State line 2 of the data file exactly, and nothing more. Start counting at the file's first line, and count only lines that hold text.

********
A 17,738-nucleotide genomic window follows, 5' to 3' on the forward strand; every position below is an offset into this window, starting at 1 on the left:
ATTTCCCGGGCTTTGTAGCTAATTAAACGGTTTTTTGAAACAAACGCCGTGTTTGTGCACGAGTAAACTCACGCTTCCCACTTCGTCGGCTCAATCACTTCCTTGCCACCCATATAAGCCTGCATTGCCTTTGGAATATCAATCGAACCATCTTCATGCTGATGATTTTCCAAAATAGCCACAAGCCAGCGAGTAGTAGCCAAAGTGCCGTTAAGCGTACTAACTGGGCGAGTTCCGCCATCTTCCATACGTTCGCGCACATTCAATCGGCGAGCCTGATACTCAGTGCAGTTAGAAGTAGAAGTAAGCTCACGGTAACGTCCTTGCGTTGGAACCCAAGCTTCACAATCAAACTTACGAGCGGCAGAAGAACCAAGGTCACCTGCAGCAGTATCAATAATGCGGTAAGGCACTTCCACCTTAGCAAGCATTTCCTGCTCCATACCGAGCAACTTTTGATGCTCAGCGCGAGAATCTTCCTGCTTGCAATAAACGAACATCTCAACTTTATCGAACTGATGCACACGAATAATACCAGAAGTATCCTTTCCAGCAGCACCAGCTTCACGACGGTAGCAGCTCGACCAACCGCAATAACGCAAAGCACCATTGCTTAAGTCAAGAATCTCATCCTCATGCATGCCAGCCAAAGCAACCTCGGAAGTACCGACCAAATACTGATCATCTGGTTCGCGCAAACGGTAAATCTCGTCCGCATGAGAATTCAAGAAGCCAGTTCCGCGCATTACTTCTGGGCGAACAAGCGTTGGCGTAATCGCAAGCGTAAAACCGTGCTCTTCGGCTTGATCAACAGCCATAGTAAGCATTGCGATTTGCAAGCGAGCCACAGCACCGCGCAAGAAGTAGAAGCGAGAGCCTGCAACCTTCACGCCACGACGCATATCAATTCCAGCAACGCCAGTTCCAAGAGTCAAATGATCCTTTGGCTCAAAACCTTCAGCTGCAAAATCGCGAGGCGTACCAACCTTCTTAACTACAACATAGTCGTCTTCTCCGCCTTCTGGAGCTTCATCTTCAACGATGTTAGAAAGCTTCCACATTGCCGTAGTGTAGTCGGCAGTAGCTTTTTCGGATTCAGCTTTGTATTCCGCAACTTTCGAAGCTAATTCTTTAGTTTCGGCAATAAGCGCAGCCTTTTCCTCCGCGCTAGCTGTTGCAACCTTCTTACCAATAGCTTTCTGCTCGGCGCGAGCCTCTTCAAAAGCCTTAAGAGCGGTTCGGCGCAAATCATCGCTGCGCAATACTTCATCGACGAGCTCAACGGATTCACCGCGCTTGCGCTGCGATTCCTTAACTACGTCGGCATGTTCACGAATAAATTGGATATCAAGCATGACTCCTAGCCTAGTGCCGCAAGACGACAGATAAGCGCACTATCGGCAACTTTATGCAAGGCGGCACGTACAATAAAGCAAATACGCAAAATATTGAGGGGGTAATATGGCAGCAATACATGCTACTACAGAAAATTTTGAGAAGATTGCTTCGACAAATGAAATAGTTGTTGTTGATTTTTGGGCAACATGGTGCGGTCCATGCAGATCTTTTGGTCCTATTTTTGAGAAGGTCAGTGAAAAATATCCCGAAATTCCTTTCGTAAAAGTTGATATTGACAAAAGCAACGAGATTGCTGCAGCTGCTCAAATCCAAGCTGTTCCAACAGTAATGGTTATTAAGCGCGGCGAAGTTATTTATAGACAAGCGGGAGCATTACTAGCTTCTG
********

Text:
ATTTCCCGGGCTTTGTAGCTAATTAAACGGTTTTTTGAAACAAACGCCGTGTTTGTGCACGAGTAAACTCACGCTTCCCACTTCGTCGGCTCAATCACTTCCTTGCCACCCATATAAGCCTGCATTGCCTTTGGAATATCAATCGAACCATCTTCATGCTGATGATTTTCCAAAATAGCCACAAGCCAGCGAGTAGTAGCCAAAGTGCCGTTAAGCGTACTAACTGGGCGAGTTCCGCCATCTTCCATACGTTCGCGCACATTCAATCGGCGAGCCTGATACTCAGTGCAGTTAGAAGTAGAAGTAAGCTCACGGTAACGTCCTTGCGTTGGAACCCAAGCTTCACAATCAAACTTACGAGCGGCAGAAGAACCAAGGTCACCTGCAGCAGTATCAATAATGCGGTAAGGCACTTCCACCTTAGCAAGCATTTCCTGCTCCATACCGAGCAACTTTTGATGCTCAGCGCGAGAATCTTCCTGCTTGCAATAAACGAACATCTCAACTTTATCGAACTGATGCACACGAATAATACCAGAAGTATCCTTTCCAGCAGCACCAGCTTCACGACGGTAGCAGCTCGACCAACCGCAATAACGCAAAGCACCATTGCTTAAGTCAAGAATCTCATCCTCATGCATGCCAGCCAAAGCAACCTCGGAAGTACCGACCAAATACTGATCATCTGGTTCGCGCAAACGGTAAATCTCGTCCGCATGAGAATTCAAGAAGCCAGTTCCGCGCATTACTTCTGGGCGAACAAGCGTTGGCGTAATCGCAAGCGTAAAACCGTGCTCTTCGGCTTGATCAACAGCCATAGTAAGCATTGCGATTTGCAAGCGAGCCACAGCACCGCGCAAGAAGTAGAAGCGAGAGCCTGCAACCTTCACGCCACGACGCATATCAATTCCAGCAACGCCAGTTCCAAGAGTCAAATGATCCTTTGGCTCAAAACCTTCAGCTGCAAAATCGCGAGGCGTACCAACCTTCTTAACTACAACATAGTCGTCTTCTCCGCCTTCTGGAGCTTCATCTTCAACGATGTTAGAAAGCTTCCACATTGCCGTAGTGTAGTCGGCAGTAGCTTTTTCGGATTCAGCTTTGTATTCCGCAACTTTCGAAGCTAATTCTTTAGTTTCGGCAATAAGCGCAGCCTTTTCCTCCGCGCTAGCTGTTGCAACCTTCTTACCAATAGCTTTCTGCTCGGCGCGAGCCTCTTCAAAAGCCTTAAGAGCGGTTCGGCGCAAATCATCGCTGCGCAATACTTCATCGACGAGCTCAACGGATTCACCGCGCTTGCGCTGCGATTCCTTAACTACGTCGGCATGTTCACGAATAAATTGGATATCAAGCATGACTCCTAGCCTAGTGCCGCAAGACGACAGATAAGCGCACTATCGGCAACTTTATGCAAGGCGGCACGTACAATAAAGCAAATACGCAAAATATTGAGGGGGTAATATGGCAGCAATACATGCTACTACAGAAAATTTTGAGAAGATTGCTTCGACAAATGAAATAGTTGTTGTTGATTTTTGGGCAACATGGTGCGGTCCATGCAGATCTTTTGGTCCTATTTTTGAGAAGGTCAGTGAAAAATATCCCGAAATTCCTTTCGTAAAAGTTGATATTGACAAAAGCAACGAGATTGCTGCAGCTGCTCAAATCCAAGCTGTTCCAACAGTAATGGTTATTAAGCGCGGCGAAGTTATTTATAGACAAGCGGGAGCATTACTAGCTTCTG